The global pandemic ground the world to a halt and the U.S. Centers for Disease Control and Prevention (CDC) halted the U.S. cruise industry with their ‘no sail order.’ It now appears the path to resuming cruising in the U.S. could be paved with universal testing. Pending government approval, North America could follow Europe with successful post-COVID cruising. With science, industry collaboration and hard work, cruising is ready to restart. Arnold Donald, President and CEO, Carnival Corp. & plc. put it this way, “perhaps no other industry in the world has worked harder to study the science and create operational protocols to ensure the safety of their guests and employees”.
The CDC closed the public comment period on September 21, and the Healthy Sail Panel formed by Royal Caribbean Group and Norwegian Cruise Line Holdings Ltd. have submitted their recommendations, as well as Cruise Lines International Association (CLIA). Combining stringent protocols with science and expert input from the Healthy Sail Panel provides a clear plan for all CLIA members to follow. In a recent CLIA news conference, Richard Fain, Chairman and CEO, Royal Caribbean Group said, “We all share these goals and will get there by collaboration, not competition.”
These recommendations closely follow the protocols that have successfully been used in Europe since the end of August and have provided a “foundation for optimism,” said Goldstein, association Global Chairman. “Guests are happy. They see these protocols are working,” he said. “We have demonstrated cruising can take place in a safe way.”
The most significant development is that CLIA members have committed to testing 100% of passengers and crew for COVID-19 prior to embarkation. With science guiding the testing, the Healthy Sail Panel recommends that all crew be tested for SARS-CoV-2 between 5 days and 24 hours prior to leaving their home and receive a negative test result. Once on the ship, they must quarantine for seven days, and take a test at the end of that seven day period and receive a negative result before beginning their duties onboard. Similarly, guests must also receive a negative test result between 5 days and 24 hours before boarding, and the test result must be shared with the cruise line before boarding the vessel. When looking at the already open hospitality industry in North America, cruising is “Unlike any other sector of travel, every cruise line member of CLIA will test every guest and crew member,” Adam Goldstein said. The new cruising normal starts with testing, but additional temperature checks throughout the voyage and frequent crew testing are a critical component of the recommendations sent to the CDC.
Additional measures have been created should someone test positive while onboard. Isolation cabins have been identified and logistics have been prearranged with destination partners to safely disembark a COVID-19 positive patient.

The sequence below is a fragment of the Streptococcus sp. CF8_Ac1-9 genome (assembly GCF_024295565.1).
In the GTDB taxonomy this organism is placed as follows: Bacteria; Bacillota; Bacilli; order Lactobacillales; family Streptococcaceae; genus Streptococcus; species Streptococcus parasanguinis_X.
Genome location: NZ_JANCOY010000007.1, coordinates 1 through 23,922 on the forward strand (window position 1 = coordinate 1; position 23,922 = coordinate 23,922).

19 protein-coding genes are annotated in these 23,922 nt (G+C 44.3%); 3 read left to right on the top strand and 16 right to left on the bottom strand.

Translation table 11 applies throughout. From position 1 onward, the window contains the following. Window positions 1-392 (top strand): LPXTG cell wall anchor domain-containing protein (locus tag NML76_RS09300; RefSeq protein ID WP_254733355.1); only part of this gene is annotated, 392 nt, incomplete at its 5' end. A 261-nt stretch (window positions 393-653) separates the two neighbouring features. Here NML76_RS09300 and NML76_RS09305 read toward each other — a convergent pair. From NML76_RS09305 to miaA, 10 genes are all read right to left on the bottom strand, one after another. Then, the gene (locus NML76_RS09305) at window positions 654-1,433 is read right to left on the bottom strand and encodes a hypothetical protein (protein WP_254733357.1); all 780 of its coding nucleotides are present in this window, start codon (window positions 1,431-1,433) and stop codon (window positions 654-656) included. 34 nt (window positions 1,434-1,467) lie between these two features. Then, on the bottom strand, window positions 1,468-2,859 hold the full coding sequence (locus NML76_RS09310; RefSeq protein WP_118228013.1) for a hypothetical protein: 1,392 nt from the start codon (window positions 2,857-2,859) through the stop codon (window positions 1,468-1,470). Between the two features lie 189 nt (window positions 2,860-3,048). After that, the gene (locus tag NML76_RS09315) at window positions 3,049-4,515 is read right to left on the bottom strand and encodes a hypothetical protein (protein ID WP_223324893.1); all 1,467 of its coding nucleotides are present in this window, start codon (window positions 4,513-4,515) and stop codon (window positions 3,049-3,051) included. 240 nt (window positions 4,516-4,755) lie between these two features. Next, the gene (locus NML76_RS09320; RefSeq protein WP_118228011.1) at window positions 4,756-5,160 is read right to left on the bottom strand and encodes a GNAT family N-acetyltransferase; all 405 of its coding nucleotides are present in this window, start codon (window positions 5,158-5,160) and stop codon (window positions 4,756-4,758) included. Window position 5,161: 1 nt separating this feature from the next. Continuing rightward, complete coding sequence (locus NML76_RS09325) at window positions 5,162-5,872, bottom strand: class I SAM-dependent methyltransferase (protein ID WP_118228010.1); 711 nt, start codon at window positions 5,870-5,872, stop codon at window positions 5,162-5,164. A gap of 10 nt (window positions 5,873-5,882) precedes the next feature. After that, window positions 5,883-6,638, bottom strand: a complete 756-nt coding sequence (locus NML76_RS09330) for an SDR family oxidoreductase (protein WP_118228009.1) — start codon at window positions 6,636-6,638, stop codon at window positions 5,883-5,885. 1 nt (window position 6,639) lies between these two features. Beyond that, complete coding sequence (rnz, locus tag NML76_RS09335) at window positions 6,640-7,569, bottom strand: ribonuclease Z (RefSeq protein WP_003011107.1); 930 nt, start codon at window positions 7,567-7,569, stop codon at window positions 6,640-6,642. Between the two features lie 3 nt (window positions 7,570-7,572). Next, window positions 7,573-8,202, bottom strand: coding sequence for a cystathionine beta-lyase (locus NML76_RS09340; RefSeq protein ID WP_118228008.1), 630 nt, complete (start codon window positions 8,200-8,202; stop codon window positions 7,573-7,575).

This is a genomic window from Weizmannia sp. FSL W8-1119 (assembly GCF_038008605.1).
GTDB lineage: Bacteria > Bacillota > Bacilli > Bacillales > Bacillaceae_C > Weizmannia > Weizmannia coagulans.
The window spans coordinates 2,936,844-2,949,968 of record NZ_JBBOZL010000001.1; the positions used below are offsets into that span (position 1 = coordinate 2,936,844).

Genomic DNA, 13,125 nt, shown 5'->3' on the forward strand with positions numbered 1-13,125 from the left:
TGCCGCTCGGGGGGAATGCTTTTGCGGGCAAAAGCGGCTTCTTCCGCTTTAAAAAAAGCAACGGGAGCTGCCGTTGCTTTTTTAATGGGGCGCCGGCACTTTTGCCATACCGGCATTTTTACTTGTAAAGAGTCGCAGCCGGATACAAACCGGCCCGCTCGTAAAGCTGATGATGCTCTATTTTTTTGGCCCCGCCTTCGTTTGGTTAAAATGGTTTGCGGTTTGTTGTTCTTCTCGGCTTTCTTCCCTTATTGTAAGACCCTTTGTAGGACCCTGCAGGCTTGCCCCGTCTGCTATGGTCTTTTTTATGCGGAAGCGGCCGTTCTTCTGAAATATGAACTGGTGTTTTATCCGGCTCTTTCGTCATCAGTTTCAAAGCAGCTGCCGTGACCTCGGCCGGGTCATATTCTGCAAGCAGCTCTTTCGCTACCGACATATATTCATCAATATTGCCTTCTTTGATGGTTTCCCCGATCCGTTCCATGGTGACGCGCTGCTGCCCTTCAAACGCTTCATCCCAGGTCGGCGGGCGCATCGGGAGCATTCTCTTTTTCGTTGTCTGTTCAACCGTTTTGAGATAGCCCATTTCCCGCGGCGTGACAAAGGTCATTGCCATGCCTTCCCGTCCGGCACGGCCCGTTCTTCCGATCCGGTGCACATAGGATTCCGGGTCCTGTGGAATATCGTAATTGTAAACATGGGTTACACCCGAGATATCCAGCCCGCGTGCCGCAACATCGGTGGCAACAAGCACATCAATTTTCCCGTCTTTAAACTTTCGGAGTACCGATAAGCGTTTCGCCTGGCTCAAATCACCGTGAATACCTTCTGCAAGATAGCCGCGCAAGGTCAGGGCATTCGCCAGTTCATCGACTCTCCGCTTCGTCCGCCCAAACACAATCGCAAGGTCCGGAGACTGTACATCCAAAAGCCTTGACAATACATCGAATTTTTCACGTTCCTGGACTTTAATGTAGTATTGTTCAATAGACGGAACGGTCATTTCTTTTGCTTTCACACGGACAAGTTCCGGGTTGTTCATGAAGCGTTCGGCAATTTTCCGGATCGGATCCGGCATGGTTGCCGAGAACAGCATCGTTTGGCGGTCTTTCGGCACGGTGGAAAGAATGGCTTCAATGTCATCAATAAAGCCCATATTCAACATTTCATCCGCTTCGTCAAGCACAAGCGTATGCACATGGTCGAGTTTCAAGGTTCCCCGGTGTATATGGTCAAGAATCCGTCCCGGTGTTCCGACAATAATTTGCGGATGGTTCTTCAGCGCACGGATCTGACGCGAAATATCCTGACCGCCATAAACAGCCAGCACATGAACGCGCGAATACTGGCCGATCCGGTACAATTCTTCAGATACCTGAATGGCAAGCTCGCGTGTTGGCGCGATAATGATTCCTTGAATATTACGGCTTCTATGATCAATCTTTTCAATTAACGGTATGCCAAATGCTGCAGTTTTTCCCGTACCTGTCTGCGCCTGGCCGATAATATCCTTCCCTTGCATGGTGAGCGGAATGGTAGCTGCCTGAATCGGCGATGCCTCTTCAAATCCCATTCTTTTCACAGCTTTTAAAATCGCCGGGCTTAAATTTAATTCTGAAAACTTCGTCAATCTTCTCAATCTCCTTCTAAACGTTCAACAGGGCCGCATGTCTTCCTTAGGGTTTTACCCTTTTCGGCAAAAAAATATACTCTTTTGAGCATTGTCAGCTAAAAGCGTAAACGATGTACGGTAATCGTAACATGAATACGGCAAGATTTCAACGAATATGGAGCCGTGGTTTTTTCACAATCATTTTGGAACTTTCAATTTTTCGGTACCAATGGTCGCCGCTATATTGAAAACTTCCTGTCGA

Additional enhancements to prevent the spread of infection include upgrading of onboard air systems with enhanced filters and technologies and cruise lines have committed to air management and ventilation strategies for increased fresh air on board.
In addition to masks being required, physical distancing is also a key factor to keeping everyone healthy. Cruise ships are social, communal environments and while physical distancing is antithetical to the concept of cruising, the cruise lines have committed to making this possible by managing the flow in dining and entertainment venues. Cruising may look different in some ways but the changes are necessary to ensure a healthy voyage.
Shore excursions have been a hot topic of conversation which the cruise lines have addressed by creating safe “bubbles.” By limiting shore excursions to approved operators who adhere to cruise line guidelines, the bubble is kept intact. Guests who don’t comply with the shore excursion bubble model will be denied reboarding as we saw with MSC Cruises in Naples in August. This won’t work if only the cruise lines are committed to keeping the cruise bubble intact; guests also have to be committed to following the rules for the greater good. It only takes one guest to burst the bubble and have a negative outcome that would put the cruise industry back at square one.
All these new guidelines are put in place to create consumer confidence as well as to get the CDC’s approval to sail again. Once the CDC gives the all-clear, it is estimated to take about 30 days to get crew in place, conduct training and get things in order to have a ship ready to sail. The cruise industry is ready and taking all the necessary precautions and preparations. Gloria Guevara, president and CEO of the World Travel & Tourism Council applauds CLIA and the Healthy Sail Panel. “We need to resume travel, especially to the 1,000 destinations around the world that receive cruises.” She added “Jobs are depending on it: 121m tourism jobs have been lost or impacted by the pandemic.”
This post was written by cruise expert, Shannon Mckee, founder of Access Cruise Inc. Access Cruise Inc is a Miami based cruise marketing and sales consulting group, specializing in product and business development within the cruise industry.